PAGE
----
If He Is Just a Man, He Is Just a Man
Michael Ubaldi, May 27, 2010.
Jonah Goldberg, this morning:
Don't get me wrong, I'm usually singing from the same "It's Obama's Fault and We Know It" songbook. But I just can't bring myself to agree with the folks who think that the BP spill is a major indictment of Obama. He may have handled the politics of this thing badly, by which I mean the PR, but unless someone can explain how Obama could have "taken over" and fixed this faster, I think a lot of the criticism is overboard. Not all of it; it sounds like Bobby Jindal has some legitimate complaints. But the notion that BP isn't motivated to cap this thing as quickly as possible and so therefore Obama needs to lean on BP harder is nothing short of crazy talk. Obama could have been on vacation for the last month and I'd bet the tempo of the BP operation wouldn't have been one minute slower.
Jonah is right, of course. If the BP spill is at all like Hurricane Katrina, it shows a disappointing example of many Americans' meager tolerance for tragedies that unfold largely out of the control of man and science — as well as an incomprehension of what supports modern societies.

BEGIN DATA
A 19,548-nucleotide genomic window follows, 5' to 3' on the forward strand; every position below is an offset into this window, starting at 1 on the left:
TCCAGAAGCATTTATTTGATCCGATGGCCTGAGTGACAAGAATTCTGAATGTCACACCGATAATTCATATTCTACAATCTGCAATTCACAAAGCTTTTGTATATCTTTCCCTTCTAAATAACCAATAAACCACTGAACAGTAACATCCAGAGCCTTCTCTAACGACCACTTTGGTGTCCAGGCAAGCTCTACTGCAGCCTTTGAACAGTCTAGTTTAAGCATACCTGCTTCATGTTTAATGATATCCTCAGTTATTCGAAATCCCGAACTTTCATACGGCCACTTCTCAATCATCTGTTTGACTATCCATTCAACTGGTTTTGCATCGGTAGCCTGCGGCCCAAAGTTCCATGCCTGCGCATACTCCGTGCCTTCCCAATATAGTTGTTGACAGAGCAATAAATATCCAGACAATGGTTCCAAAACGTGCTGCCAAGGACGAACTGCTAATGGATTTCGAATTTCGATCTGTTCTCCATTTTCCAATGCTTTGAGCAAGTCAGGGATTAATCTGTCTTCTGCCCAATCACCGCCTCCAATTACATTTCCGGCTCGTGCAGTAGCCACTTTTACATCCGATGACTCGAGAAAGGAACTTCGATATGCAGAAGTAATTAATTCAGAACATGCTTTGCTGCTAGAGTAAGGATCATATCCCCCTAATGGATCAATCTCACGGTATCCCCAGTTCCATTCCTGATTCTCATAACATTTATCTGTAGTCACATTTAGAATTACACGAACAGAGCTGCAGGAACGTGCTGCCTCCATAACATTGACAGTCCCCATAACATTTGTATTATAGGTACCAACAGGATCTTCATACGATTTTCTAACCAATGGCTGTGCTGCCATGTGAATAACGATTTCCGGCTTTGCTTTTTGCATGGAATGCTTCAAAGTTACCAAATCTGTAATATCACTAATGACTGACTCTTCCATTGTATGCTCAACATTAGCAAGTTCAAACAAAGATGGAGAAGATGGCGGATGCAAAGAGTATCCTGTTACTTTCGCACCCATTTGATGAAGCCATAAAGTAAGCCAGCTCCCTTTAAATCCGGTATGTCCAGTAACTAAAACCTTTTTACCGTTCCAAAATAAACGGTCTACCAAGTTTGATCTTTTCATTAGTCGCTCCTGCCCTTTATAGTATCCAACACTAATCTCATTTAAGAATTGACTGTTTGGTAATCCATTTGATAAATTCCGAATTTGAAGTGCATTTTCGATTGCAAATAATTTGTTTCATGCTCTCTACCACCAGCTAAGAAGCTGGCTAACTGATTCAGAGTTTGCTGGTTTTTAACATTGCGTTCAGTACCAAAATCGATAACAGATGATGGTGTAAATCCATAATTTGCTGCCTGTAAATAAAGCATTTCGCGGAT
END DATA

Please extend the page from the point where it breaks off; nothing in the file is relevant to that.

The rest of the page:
The public misunderstands scale in two ways. At the same time the gusher cannot be plugged with a cork, the spill itself will not affect ecology on a wide-ranging and long-lasting basis — sorry, but one need not be an expert to deduce that. And in spite of several thousand offshore platforms quietly collecting a vital natural resource at this moment, hysterics and opportunists are actually persuading some to consider an end or curtailment of drilling. It's on the order of a naive teenager swearing off meat after he learns how it's obtained.
Details of the rig explosion are pertinent legally and professionally, but for goodness' sake, not philosophically. Nor are they valuable politically. I dislike President Obama and his administration, but what partisans cast as insouciance may very well be a realistic sense of the country's daily affairs — or at least a tacit admission of the limits to federal majesty.
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